Learning about business can also mean learning to be a good community member. That’s why West Virginia University students at the College of Business and Economics handed out $20,000 to local charities on April 27, during the final days of the spring semester.
They were participants in the Corporate Social Responsibility class, an undergraduate course that uses actual money to demonstrate the impact of student decision making in the real world.
The class solicited proposals for projects that would benefit the greater Morgantown community, developed a set of criteria for judging them, and then chose the winners from among 22 proposals. The program is in its 11th year, and students have awarded a total of $245,000 since 2001. Funding for the program originally came from College of Business and Economics WVU alumni who recognize the importance of businesses contributing to the community. It is now funded primarily by the college.
This year, the class had almost $63,000 in requests from more than a score of needy charities, but only $20,000 to work with on a smaller scale much like philanthropic organizations and corporate foundations that are forced to make difficult decisions about helping their communities.
Students used a spreadsheet with key areas of importance encompassing the beliefs and principles of the class. These areas were then placed on a scale and averaged to assign values to each funding request. Finally, students discussed the ratings and contributions of the agencies and used critical-thinking skills to come to a final decision.
Jordan Wilcox, a marketing major from Parkersburg, W.Va., said the course was valuable to her.
“I got to see both sides of the grant giving process through this class,” she said. “I researched grants for Milan Puskar Health Right and helped our class decide about giving a grant. It made me realize how difficult these decisions are to make, but how rewarding it can be to make a difference.”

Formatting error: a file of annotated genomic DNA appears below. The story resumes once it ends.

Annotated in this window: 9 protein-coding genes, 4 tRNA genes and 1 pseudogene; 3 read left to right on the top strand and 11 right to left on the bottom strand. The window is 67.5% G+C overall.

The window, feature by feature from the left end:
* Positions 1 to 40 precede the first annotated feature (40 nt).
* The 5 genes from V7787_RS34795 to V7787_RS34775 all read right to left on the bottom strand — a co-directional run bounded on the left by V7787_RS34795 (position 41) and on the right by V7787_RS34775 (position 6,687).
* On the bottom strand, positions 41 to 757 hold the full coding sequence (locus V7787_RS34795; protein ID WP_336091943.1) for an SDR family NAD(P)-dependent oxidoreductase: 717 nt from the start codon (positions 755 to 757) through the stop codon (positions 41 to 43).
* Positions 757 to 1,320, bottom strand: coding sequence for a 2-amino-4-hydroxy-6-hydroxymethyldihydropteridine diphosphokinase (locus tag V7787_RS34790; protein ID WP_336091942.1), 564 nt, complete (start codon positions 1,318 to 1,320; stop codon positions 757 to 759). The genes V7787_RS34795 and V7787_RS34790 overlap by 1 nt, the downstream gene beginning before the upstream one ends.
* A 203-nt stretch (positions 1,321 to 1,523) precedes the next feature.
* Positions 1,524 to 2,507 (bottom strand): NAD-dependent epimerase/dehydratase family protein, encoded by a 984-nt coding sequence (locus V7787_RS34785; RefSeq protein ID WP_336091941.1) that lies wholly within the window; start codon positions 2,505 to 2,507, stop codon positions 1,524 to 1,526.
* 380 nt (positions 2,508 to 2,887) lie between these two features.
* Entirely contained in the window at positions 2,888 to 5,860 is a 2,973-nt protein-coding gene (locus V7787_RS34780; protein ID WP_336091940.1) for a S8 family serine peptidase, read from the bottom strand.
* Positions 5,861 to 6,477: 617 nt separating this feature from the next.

Jason Kram, a management senior from Gloucester, Va., said, “My involvement in the Corporate Social Responsibility Class has made me aware of an entirely new and rewarding aspect of contemporary business. We have learned the processes and procedures needed to judge a not-for-profit initiative, and we’ve also had the opportunity to practice what we’ve learned.”
This year’s Corporate Citizenship Project Grant recipients:
1. Scott’s Run Settlement House: $3,000 for a “Back Pack” feeding pilot program in Monongalia County
2. Ronald McDonald House Charities: $1,441 to build a “family room” inside WVU Children’s Hospital
3. Rape and Domestic Violence Information Center: $2,000 for kids domestic violence packs and RDVIC
4. Monongalia County Child Advocacy Center: $2,500 for free therapy sessions for children and families
5. Milan Puskar Health Right: $458 for 5, 1000 Adult CPR training Mannequins
6. E4P: $3,500 for its Empowerment and Poverty Alleviation Program
7. The Connecting Link: $3,000.00 to help families in Monongalia County heat their homes this winter
8. CASA for Kids: $1,200 to train and support new volunteers
9. West Virginia Family Grief Center: $2,900.00 for 9 percent of its yearly funding
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CONTACT: Joyce Heames